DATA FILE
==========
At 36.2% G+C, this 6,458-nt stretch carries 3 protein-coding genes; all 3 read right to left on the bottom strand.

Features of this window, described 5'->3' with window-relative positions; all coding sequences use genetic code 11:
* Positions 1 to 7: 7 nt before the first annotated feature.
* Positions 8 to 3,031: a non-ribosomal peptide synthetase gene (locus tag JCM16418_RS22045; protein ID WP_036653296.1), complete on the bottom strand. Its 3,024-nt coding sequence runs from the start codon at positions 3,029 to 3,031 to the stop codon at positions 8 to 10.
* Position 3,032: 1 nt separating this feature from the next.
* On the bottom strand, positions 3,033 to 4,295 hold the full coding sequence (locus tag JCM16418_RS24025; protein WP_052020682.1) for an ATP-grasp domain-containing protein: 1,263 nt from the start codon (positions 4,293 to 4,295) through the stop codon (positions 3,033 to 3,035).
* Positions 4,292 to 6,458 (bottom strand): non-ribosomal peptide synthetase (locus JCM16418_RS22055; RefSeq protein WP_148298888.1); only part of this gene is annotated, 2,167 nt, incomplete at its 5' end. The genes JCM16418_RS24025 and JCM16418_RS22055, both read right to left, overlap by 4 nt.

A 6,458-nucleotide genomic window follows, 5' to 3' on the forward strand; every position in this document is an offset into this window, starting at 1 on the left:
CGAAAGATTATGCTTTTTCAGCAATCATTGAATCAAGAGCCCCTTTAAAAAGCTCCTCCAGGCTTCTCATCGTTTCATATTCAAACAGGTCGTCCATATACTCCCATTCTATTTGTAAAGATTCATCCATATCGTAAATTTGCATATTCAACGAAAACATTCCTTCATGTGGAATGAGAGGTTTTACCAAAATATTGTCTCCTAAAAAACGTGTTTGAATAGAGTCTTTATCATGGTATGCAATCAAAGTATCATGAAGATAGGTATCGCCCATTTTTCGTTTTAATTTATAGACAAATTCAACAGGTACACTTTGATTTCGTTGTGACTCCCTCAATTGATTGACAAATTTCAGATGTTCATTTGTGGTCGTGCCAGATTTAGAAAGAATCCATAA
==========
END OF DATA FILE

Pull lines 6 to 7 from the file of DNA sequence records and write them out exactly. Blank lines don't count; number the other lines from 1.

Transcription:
* On the bottom strand, positions 3,033 to 4,295 hold the full coding sequence (locus tag JCM16418_RS24025; protein WP_052020682.1) for an ATP-grasp domain-containing protein: 1,263 nt from the start codon (positions 4,293 to 4,295) through the stop codon (positions 3,033 to 3,035).
* Positions 4,292 to 6,458 (bottom strand): non-ribosomal peptide synthetase (locus JCM16418_RS22055; RefSeq protein WP_148298888.1); only part of this gene is annotated, 2,167 nt, incomplete at its 5' end. The genes JCM16418_RS24025 and JCM16418_RS22055, both read right to left, overlap by 4 nt.